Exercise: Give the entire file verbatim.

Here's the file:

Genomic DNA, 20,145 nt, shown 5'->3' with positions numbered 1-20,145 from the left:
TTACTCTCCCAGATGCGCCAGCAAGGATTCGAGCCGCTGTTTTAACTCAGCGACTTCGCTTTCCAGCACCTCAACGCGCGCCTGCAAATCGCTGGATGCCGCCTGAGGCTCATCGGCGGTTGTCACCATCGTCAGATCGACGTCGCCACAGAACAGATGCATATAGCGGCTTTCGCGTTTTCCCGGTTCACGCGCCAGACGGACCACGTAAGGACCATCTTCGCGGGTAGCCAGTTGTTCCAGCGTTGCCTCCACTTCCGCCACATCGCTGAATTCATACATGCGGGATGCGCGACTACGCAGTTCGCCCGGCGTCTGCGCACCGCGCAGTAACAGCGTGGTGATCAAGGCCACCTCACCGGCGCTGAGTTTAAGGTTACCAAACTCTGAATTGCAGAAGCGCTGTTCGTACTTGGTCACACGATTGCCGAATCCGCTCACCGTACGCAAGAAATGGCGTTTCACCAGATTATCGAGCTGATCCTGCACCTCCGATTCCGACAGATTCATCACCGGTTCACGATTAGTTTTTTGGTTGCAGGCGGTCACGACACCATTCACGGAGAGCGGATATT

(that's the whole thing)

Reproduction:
Genomic DNA, 20,145 nt, shown 5'->3' with positions numbered 1-20,145 from the left:
TTACTCTCCCAGATGCGCCAGCAAGGATTCGAGCCGCTGTTTTAACTCAGCGACTTCGCTTTCCAGCACCTCAACGCGCGCCTGCAAATCGCTGGATGCCGCCTGAGGCTCATCGGCGGTTGTCACCATCGTCAGATCGACGTCGCCACAGAACAGATGCATATAGCGGCTTTCGCGTTTTCCCGGTTCACGCGCCAGACGGACCACGTAAGGACCATCTTCGCGGGTAGCCAGTTGTTCCAGCGTTGCCTCCACTTCCGCCACATCGCTGAATTCATACATGCGGGATGCGCGACTACGCAGTTCGCCCGGCGTCTGCGCACCGCGCAGTAACAGCGTGGTGATCAAGGCCACCTCACCGGCGCTGAGTTTAAGGTTACCAAACTCTGAATTGCAGAAGCGCTGTTCGTACTTGGTCACACGATTGCCGAATCCGCTCACCGTACGCAAGAAATGGCGTTTCACCAGATTATCGAGCTGATCCTGCACCTCCGATTCCGACAGATTCATCACCGGTTCACGATTAGTTTTTTGGTTGCAGGCGGTCACGACACCATTCACGGAGAGCGGATATT